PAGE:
Men with Guns |
directed by John Sayles
More than anything in the world, Dr. Humberto Fuentes wants to leave a legacy. To that end, he's trained half-a-dozen or more young doctors to leave the city and work with the Indians in the mountains.
Now, on the eve of retirement, with his vacation looming, Fuentes (Federico Luppi) plans to drive the breadth of his Central American homeland to visit those young doctors one by one. What he discovers surprises no one but himself.
To do that, he raises money for "his" films by writing and rewriting other people's -- everything from Piranha and The Howling to Clan of the Cave Bear and Apollo 13.
Consequently, Sayles is a filmmaker who has much to say, but rarely repeats himself. In Men with Guns, Sayles not only has something to say, he says it in Spanish and an Indian dialect. Only the occasional American tourist speaks English.
The result is an offbeat film, a kind of Heart of Darkness meets The Ox Bow Incident, a subtitled meditation on the idealism vs. realpolitik, on the sins of omission and the sins of commission.
At the beginning of his journey, Fuentes is convinced that this U.S.-sponsored, government-backed program to send doctors into the bush was a good idea. But as he travels from village to village, the same story repeats itself: men with guns -- government soldiers or the guerrillas trying to displace them -- have taken the doctors away. Only one escaped, and what he's doing now humiliates Fuentes to the core of his being.
Along the way, Fuentes meets a starving young man (Dan Rivera Gonzalez) who's spurned by his village because he once worked for the soldiers, a young woman refugee (Tania Cruz) driven to silence and near-suicide following her rape by some soldiers, a priest (Damian Alcazar) who lost the call when he ran away instead of facing summary execution and an army deserter (Damian Delgado) who takes them all hostage.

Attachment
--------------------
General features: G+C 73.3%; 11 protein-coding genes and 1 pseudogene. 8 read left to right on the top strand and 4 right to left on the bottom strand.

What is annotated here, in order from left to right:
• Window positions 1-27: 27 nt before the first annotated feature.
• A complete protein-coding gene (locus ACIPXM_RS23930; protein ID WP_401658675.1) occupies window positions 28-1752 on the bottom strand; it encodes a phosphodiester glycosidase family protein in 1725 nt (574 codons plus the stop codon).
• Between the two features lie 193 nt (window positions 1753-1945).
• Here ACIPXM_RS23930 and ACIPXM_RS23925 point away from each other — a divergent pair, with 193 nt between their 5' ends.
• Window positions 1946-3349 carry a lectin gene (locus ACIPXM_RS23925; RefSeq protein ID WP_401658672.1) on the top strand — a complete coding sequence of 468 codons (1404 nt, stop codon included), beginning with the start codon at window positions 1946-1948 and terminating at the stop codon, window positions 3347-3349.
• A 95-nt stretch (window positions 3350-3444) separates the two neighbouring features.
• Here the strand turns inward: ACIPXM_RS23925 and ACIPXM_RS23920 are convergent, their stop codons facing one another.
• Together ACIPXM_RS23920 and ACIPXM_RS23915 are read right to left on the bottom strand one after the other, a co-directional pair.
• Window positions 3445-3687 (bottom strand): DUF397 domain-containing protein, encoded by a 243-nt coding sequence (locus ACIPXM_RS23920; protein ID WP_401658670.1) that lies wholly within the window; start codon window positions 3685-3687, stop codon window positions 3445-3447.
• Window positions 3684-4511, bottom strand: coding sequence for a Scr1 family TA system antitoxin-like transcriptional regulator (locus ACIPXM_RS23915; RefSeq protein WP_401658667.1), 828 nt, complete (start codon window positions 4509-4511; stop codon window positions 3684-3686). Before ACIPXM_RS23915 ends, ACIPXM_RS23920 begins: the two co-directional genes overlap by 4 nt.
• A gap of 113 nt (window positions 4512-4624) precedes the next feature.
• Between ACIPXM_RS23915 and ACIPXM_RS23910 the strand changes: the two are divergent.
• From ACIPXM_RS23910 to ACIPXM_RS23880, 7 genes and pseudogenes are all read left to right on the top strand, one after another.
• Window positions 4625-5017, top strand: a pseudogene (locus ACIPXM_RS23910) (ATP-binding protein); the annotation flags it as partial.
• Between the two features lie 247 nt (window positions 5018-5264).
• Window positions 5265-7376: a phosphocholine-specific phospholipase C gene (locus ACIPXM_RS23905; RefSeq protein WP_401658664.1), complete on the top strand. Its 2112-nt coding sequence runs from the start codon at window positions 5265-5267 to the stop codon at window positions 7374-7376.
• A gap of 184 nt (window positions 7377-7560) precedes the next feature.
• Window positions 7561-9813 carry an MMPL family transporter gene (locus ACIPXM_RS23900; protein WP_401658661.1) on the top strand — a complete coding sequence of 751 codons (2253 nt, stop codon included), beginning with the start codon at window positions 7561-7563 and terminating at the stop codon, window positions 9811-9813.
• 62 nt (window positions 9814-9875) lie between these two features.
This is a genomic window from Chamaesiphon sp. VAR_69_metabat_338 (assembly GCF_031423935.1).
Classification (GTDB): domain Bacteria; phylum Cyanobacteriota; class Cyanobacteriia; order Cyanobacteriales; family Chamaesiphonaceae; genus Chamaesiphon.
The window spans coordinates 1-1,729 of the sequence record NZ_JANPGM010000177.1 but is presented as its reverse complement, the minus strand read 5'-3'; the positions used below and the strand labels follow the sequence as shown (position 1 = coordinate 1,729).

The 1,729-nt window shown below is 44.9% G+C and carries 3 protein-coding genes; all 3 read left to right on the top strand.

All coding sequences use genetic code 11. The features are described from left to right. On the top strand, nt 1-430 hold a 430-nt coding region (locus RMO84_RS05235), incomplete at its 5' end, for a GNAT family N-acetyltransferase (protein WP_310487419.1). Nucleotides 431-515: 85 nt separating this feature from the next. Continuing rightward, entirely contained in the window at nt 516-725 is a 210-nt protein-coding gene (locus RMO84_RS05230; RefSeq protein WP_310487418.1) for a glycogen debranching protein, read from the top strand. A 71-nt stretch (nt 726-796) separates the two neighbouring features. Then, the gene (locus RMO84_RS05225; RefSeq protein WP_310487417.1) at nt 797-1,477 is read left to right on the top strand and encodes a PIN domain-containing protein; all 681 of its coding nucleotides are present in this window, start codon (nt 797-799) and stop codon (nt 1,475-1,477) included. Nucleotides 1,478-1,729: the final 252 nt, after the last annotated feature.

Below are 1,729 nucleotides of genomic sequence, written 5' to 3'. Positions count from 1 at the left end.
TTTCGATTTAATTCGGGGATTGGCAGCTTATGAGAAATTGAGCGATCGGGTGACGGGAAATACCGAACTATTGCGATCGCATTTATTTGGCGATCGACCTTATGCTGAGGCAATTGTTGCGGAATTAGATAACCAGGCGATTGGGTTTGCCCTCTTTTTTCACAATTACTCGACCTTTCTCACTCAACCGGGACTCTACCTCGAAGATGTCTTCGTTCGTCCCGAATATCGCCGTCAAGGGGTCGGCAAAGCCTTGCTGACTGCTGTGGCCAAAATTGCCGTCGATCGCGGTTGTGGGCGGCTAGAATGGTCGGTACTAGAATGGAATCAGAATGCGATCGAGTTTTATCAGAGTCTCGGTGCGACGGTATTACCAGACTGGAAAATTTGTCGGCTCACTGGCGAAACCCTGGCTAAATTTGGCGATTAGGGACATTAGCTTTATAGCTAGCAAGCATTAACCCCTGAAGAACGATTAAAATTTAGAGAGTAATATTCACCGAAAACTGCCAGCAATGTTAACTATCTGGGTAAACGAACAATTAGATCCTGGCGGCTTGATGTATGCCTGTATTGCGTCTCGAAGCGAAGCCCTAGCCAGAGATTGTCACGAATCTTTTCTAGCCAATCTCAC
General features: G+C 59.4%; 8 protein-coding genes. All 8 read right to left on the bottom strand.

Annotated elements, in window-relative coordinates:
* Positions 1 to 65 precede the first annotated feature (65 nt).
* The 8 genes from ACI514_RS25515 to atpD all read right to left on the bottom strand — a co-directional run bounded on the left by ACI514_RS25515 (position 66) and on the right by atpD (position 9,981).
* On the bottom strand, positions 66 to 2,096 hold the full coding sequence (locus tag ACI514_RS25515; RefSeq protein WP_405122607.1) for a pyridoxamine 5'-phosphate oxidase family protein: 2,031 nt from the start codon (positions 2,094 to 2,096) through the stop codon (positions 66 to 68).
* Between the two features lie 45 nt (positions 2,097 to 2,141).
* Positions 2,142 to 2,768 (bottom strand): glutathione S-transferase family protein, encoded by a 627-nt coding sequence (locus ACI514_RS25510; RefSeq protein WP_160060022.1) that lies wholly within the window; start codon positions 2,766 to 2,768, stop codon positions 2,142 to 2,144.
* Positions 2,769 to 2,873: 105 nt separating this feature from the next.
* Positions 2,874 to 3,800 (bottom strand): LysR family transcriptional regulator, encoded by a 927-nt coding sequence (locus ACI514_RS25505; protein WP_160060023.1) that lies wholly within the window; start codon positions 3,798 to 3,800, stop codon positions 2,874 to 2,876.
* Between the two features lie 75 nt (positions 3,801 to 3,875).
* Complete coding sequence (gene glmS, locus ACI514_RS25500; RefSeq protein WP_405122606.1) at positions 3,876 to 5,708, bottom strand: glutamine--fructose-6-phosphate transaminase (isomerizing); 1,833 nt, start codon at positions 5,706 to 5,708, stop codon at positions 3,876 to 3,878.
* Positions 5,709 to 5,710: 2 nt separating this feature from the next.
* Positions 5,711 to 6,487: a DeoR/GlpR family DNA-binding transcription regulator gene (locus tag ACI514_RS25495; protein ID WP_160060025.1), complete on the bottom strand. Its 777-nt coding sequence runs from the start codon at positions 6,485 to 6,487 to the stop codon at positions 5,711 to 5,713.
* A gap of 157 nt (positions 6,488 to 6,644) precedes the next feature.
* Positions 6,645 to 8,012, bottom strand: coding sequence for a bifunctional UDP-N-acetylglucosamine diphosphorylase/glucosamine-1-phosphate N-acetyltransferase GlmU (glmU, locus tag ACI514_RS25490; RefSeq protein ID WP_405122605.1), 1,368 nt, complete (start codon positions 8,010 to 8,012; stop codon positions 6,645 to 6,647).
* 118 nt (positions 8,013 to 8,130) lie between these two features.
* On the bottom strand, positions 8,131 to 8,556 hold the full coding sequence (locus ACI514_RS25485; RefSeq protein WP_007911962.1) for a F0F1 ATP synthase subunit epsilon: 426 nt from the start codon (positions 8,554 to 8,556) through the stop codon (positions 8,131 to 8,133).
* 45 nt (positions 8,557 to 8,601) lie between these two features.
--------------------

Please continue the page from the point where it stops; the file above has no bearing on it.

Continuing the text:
As they check out the villages, all of which have been burned to the ground or scared into silence by men with guns, Fuentes begins to believe less and less in government-backed programs and more and more in a mythical village at the end of the line -- Cercade del Cielo, a refugee camp created by the refugees, so high in the mountains that neither the government nor the guerrillas can find it.
As in The Secret of Roan Inish, Sayles unfolds his tale slowly. At times it seems to meander; but sometimes it stuns, often it surprises, and in the end, it's drawn to the powerful message that lies waiting for the travelers in Cercade del Cielo.
Ultimately, Men with Guns is ambiguous about Dr. Fuentes: has he left a legacy or hasn't he? But it's clear about Sayles: he has.